Sunday, June 24, 2012

Enhance Creativity With Novelty And Challenge

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Two of the greatest variables which enhance creativity (which happens to be a close cousin of problem-solving) are novelty and challenge.

Novelty is simply doing something which is a departure or disruption from your usual routine, thought patterns or subject matter which consumes a great deal of your time ordinarily. By the way, novelty can be a departure from physical routine as well as psychological or intellectual routines.

Challenge is the exercise of pushing your psychological, intellectual or physical envelope or self-imposed 'comfy cube'

Where novelty forces you to focus on those different skill sets or muscle groups, challenge has to do with applying and exercising them. By analogy, novelty is like exercising a new and formerly neglected muscle group (i.e., exercising your triceps where you've been only exercising your biceps for years), and challenge is actually doing more repetitions, more sets and using increased weights as you integrate this whole new regimen into your routine.

The following twelve somewhat zany but very effective exercises were created by Dorothea Brande, and were mentioned by Gretchen Rubin of The Happiness Project:

1. Spend an hour each day without saying anything except in answer to direct questions, in the midst of the usual group, without creating the impression that you’re sulking or ill. Be as ordinary as possible. But do not volunteer remarks or try to draw out information.

2. Think for 30 minutes a day about one subject exclusively. Start with five minutes.

3. Write a letter without using the words I, me, mine, my.

4. Talk for 15 minutes a day without using I, me, my, mine.

5. Write a letter in a “successful” or placid tone. No misstatements, no lying. Look for aspects or activities that can be honestly reported that way.

6. Pause on the threshold of any crowded room and size it up.

7. Keep a new acquaintance talking about himself or herself without allowing him to become conscious of it. Turn back any courteous reciprocal questions in a way that your auditor doesn’t feel rebuffed.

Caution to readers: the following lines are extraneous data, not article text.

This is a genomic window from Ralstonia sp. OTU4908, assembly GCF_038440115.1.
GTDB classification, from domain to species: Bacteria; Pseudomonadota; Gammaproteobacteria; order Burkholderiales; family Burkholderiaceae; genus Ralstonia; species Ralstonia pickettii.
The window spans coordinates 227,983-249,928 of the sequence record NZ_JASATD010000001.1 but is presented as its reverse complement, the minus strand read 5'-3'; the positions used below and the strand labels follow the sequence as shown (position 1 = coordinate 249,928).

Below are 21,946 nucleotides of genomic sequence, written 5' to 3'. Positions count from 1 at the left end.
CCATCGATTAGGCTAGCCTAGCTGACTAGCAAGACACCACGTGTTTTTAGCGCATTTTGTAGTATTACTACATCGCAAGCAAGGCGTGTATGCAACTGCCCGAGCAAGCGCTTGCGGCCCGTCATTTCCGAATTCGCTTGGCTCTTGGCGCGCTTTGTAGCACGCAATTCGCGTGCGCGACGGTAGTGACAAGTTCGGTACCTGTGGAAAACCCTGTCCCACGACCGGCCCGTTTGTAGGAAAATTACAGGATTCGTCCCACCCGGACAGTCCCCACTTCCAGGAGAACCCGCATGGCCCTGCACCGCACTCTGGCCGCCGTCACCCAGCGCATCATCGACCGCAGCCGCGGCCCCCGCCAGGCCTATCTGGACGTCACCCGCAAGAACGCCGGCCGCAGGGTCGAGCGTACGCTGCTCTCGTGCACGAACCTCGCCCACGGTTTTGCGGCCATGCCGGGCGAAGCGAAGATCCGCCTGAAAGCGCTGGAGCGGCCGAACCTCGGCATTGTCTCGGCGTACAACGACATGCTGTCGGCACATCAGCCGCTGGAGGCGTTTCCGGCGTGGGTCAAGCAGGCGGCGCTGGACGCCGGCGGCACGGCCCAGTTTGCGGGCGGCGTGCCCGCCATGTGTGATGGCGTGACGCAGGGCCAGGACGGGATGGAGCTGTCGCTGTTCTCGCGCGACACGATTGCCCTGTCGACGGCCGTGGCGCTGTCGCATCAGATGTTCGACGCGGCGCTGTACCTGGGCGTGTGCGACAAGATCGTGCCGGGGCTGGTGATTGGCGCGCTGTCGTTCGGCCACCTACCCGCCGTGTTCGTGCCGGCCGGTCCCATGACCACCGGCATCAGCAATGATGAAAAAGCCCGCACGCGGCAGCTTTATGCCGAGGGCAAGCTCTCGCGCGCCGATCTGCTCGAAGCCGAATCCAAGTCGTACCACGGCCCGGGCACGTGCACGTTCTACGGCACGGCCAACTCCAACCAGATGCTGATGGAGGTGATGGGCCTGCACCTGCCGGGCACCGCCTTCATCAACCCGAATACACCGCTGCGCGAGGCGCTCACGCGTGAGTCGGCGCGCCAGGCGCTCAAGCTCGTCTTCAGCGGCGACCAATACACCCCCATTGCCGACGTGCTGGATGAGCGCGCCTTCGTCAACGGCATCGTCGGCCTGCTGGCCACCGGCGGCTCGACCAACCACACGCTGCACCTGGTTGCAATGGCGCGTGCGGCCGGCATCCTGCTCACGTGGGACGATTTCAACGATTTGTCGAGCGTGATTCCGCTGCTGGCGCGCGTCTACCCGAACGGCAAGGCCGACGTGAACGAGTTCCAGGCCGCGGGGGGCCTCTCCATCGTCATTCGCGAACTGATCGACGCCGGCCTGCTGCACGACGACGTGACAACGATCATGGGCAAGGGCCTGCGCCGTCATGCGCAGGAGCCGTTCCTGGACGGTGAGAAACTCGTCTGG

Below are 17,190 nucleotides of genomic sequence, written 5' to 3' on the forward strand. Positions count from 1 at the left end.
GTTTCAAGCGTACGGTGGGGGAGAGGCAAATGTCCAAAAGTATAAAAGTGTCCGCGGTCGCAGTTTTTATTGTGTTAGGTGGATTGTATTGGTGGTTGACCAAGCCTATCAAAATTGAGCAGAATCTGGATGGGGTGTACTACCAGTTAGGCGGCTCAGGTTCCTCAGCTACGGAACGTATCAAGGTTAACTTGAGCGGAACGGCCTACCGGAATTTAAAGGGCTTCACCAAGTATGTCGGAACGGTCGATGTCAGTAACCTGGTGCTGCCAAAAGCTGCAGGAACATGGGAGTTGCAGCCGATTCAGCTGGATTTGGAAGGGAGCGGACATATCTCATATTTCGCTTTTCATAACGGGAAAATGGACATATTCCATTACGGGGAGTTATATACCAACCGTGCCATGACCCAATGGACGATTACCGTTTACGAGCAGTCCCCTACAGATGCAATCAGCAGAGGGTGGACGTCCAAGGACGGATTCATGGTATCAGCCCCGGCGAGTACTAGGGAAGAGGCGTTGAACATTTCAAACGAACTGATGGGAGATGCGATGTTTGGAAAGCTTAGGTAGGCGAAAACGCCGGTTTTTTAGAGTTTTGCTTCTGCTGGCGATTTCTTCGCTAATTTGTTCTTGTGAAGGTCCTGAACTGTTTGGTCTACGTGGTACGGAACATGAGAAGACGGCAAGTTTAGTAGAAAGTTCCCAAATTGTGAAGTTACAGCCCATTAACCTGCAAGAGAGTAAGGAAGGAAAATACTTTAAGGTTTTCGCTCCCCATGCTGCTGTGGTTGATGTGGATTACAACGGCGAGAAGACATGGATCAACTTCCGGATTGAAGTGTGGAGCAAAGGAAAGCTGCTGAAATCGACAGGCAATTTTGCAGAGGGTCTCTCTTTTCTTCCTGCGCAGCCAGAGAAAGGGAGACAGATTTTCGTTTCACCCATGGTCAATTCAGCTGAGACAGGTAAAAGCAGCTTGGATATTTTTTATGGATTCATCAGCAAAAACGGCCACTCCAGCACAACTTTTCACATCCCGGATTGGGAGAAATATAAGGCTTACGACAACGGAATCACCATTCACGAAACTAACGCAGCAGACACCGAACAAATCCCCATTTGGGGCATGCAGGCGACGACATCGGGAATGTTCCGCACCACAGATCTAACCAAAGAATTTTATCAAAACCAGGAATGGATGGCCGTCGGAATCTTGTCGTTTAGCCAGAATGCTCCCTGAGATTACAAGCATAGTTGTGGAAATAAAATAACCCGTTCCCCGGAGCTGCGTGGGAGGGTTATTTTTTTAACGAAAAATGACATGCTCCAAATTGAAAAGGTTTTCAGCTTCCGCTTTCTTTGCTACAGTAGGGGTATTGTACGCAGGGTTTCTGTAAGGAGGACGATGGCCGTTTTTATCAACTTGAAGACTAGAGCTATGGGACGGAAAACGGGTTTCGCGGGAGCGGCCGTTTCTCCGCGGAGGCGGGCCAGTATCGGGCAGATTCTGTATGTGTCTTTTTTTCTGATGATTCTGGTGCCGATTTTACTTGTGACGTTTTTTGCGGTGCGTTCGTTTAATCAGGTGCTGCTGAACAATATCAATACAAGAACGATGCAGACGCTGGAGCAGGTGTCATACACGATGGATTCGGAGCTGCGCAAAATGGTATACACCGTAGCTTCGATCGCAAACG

8. Talk exclusively about yourself and your interests without complaining, boasting, or boring your companions.

9. Cut “I mean” or “As a matter of fact” or any other verbal mannerism out of your conversation.

10. Plan two hours of a day and stick to the plan.

11. Set yourself twelve tasks at random: e.g., go twenty miles from home using ordinary conveyance; go 12 hours without food; go eat a meal in the most unlikely place you can find; say nothing all day except in answer to questions; stay up all night and work.

12. From time to time, give yourself a day when you answer “yes” to any reasonable request.

These are actually tremendous novelties paired with potentially enormous challenges for most of us. I would suggest that you review the whole list before embarking upon any of its proposals. How often have you ever actually done any one of them? How often has anybody whom you may know done of any of them -- or at least to the extent that you noticed?

When you've finished evaluating the list and thinking "Come On... Does that snooty Douglas E. Castle really expect me to do these things?" My answer is "Yes. Do every single one. Also, don't call me snooty."

p.s. If you enjoy Braintenance, please follow us on Twitter at @Braintenance. For a whole selection of other Twitter feeds regarding an amazingly diverse list of topics, you'll find a whole bunch truly worth keeping up with at The Twitterlinks Hubspot Blog.

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